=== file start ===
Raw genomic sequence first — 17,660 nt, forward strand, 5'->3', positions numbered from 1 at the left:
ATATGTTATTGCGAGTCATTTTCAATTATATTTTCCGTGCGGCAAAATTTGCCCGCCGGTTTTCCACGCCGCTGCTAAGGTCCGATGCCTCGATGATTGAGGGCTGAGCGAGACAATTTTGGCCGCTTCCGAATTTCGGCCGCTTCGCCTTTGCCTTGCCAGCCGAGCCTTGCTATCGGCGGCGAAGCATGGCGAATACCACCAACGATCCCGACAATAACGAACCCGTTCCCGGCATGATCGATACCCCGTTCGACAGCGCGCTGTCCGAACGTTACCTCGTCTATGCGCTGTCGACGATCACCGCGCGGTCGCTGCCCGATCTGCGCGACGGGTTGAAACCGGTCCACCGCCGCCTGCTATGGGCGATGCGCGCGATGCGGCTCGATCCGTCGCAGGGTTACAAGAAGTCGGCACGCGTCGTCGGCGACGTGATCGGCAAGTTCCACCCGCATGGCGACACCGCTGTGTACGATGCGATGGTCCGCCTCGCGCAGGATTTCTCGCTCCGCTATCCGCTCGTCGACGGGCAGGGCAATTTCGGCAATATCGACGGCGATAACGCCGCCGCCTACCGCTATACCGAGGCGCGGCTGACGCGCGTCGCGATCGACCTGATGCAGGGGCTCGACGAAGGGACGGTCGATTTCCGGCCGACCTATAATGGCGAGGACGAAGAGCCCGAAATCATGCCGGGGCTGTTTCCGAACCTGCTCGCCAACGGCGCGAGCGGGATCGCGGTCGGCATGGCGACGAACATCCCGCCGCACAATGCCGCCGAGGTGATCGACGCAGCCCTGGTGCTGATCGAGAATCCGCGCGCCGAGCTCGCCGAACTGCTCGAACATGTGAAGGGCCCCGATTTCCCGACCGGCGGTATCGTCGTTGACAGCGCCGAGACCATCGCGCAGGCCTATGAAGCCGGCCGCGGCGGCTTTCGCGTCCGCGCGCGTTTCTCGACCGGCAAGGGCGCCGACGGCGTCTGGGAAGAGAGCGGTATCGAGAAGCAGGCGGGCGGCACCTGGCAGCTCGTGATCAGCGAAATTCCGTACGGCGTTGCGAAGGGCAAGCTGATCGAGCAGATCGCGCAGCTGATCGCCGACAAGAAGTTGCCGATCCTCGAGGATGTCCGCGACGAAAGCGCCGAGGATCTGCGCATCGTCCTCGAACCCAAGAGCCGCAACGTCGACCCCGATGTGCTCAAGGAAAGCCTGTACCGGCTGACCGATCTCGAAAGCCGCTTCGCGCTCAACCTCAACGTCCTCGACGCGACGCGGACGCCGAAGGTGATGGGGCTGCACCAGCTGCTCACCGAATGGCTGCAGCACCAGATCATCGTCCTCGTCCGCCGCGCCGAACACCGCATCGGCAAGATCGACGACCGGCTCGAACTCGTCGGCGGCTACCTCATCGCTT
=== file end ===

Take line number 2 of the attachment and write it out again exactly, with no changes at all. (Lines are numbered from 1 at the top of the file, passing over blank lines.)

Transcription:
ATATGTTATTGCGAGTCATTTTCAATTATATTTTCCGTGCGGCAAAATTTGCCCGCCGGTTTTCCACGCCGCTGCTAAGGTCCGATGCCTCGATGATTGAGGGCTGAGCGAGACAATTTTGGCCGCTTCCGAATTTCGGCCGCTTCGCCTTTGCCTTGCCAGCCGAGCCTTGCTATCGGCGGCGAAGCATGGCGAATACCACCAACGATCCCGACAATAACGAACCCGTTCCCGGCATGATCGATACCCCGTTCGACAGCGCGCTGTCCGAACGTTACCTCGTCTATGCGCTGTCGACGATCACCGCGCGGTCGCTGCCCGATCTGCGCGACGGGTTGAAACCGGTCCACCGCCGCCTGCTATGGGCGATGCGCGCGATGCGGCTCGATCCGTCGCAGGGTTACAAGAAGTCGGCACGCGTCGTCGGCGACGTGATCGGCAAGTTCCACCCGCATGGCGACACCGCTGTGTACGATGCGATGGTCCGCCTCGCGCAGGATTTCTCGCTCCGCTATCCGCTCGTCGACGGGCAGGGCAATTTCGGCAATATCGACGGCGATAACGCCGCCGCCTACCGCTATACCGAGGCGCGGCTGACGCGCGTCGCGATCGACCTGATGCAGGGGCTCGACGAAGGGACGGTCGATTTCCGGCCGACCTATAATGGCGAGGACGAAGAGCCCGAAATCATGCCGGGGCTGTTTCCGAACCTGCTCGCCAACGGCGCGAGCGGGATCGCGGTCGGCATGGCGACGAACATCCCGCCGCACAATGCCGCCGAGGTGATCGACGCAGCCCTGGTGCTGATCGAGAATCCGCGCGCCGAGCTCGCCGAACTGCTCGAACATGTGAAGGGCCCCGATTTCCCGACCGGCGGTATCGTCGTTGACAGCGCCGAGACCATCGCGCAGGCCTATGAAGCCGGCCGCGGCGGCTTTCGCGTCCGCGCGCGTTTCTCGACCGGCAAGGGCGCCGACGGCGTCTGGGAAGAGAGCGGTATCGAGAAGCAGGCGGGCGGCACCTGGCAGCTCGTGATCAGCGAAATTCCGTACGGCGTTGCGAAGGGCAAGCTGATCGAGCAGATCGCGCAGCTGATCGCCGACAAGAAGTTGCCGATCCTCGAGGATGTCCGCGACGAAAGCGCCGAGGATCTGCGCATCGTCCTCGAACCCAAGAGCCGCAACGTCGACCCCGATGTGCTCAAGGAAAGCCTGTACCGGCTGACCGATCTCGAAAGCCGCTTCGCGCTCAACCTCAACGTCCTCGACGCGACGCGGACGCCGAAGGTGATGGGGCTGCACCAGCTGCTCACCGAATGGCTGCAGCACCAGATCATCGTCCTCGTCCGCCGCGCCGAACACCGCATCGGCAAGATCGACGACCGGCTCGAACTCGTCGGCGGCTACCTCATCGCTT